I recently rote a post to the MomoLondon in reply to Paul Walsh from Segala’s post about Mobile Social Networks; and thought I’d share my reply here:
Having starting building Europe’s first mobile social network (playtxt back in 2002) we soon realised that any big consumer “mobile” social network would have to offer something more pervasive than just location based messaging and “who’s nearby” functionality, in order to become valuable. That is unless you serve a specific vertical (e.g. Mark Curtis’ Flirtomatic which is doing very well).
Rummble focuses on making it easy to find things nearby that you will like – i.e. location based content from within your extended social network. However, by nature of knowing the users location, we also tell you which of your friends are nearby, which are going to be and also the ability to message those who are nearby you don’t know, without revealing your or their mobile number.
Dopplr is trying to build an entire service around saying whether your friends are going to be in a location or not; where as we believe this is a natural function of something more pervasive and have offered this functionality since our playtxt platform.
What is changing now, is the ubiquity of location information and user uptake of it.
We believe GPS will become the next defacto addition to mobiles (as the camera was) and in anycase there are other ways to find location without paying the operators for it . The iphone uses SkyHooks technology (wifi positioning and I believe also cellID) and there are other options out there (Googles MyLocation is another good example which 70% of the time locates me perfectly – despite the log-in disclaimer stating “This service is reliable to within 4000 metres” 🙂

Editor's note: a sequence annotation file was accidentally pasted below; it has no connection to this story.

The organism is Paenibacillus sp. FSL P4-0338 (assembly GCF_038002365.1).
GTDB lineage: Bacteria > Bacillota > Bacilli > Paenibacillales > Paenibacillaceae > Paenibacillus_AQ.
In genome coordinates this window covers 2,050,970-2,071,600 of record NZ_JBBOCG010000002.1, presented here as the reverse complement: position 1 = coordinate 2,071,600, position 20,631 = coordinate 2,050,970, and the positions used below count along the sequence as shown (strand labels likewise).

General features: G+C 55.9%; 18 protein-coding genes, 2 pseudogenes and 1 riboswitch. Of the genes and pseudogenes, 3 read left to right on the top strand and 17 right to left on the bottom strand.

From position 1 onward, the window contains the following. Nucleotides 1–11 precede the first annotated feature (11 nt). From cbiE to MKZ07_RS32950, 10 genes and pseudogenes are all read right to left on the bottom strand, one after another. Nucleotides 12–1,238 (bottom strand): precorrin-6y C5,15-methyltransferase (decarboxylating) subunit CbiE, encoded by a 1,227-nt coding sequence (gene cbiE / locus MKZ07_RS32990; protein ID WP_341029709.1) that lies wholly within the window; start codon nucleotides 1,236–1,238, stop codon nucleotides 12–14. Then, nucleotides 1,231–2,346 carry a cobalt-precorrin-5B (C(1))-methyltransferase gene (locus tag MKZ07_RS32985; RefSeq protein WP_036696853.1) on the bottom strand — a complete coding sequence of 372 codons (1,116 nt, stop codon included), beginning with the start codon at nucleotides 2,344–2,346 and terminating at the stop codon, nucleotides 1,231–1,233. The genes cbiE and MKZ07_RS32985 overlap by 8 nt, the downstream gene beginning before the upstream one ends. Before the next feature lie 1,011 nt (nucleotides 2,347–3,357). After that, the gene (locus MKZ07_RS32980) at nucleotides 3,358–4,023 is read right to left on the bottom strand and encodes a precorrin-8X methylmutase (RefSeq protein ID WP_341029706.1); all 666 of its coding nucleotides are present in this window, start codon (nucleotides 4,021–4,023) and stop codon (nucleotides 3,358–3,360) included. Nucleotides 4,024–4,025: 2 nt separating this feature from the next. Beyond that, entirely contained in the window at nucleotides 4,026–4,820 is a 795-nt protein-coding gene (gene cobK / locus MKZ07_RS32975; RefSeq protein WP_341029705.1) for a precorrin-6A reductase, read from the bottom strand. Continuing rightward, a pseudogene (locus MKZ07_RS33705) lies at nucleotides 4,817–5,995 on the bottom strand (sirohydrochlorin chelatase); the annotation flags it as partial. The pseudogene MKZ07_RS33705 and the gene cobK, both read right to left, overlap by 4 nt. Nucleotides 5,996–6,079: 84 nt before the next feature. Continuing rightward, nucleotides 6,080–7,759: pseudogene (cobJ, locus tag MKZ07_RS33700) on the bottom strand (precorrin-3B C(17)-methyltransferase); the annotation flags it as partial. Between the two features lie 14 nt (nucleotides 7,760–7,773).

Rummble supports GPS, we’ll support Yahoo’s Fire Eagle API by next week, we’ll soon have an iphone app out and we’ll support Google’s Android when it arrives. (btw, if people don’t know Tom Coates‘ FireEagle then check it out – its an extremely important step toward distributing your location reliably to services and will raise awareness of LBS outside of geekville. They recently launched Fire Eagle at E-tech but there is already a fervent and growing developer community).
You do raise a very valid point about having a decent and simple UI. This is actually our current battle and having built a bullet-proof backend its the GUI we’re going through iterations on to get right. As all developers on this list will know, its an annoying and costly process to get even your mobile XHTML looking good on multiple devices, let alone a Java app with its archaic high-level restrictions or having to write native apps for Symbian and soon Android to get something looking good.
There is a reason why its taken until the woolly world of Web 2.0 and cheap hi-res TFTs for us to get easy, attractive and people friendly web applications and interfaces on the desktop – Browsers are pretty much consistent (within reason) and broadband enables UI lovelies such as AJAX for asynchronous saves without page reloads and lots of colourful gradients (too many some might say!).
We’re a world away from all that with mobile. And there in lies the problem. We can produce a wonderful UI for the iphone -but that’s a drop in the ocean. The resources and time it takes to guarantee are fantastic mobile user experience are too high for many start-ups. And the user does expect a slick easy experience because that’s what they are used to on the broadband web.
Can you imagine the step-change even if simply all phone browsers supported AJAX; even on EDGE/GPRS the lack of need for an XHTML page load would revolutionise the user experience.
We think Rummble provides pervasive functionality – the challenge for us is to make that usable for the majority of users who dont have an iphone or the equivalent shiny new HTC.
The cost to start-ups of providing slick UI across so many screen sizes is frustrating for us and gives users a nasty surprise; but ultimately we’ve got time for these things to change, as until MNO’s bundle flat rate data with every single tariff they offer, we wont see the hockey stick curve of mobile internet take up by Joe Bloggs what we all crave.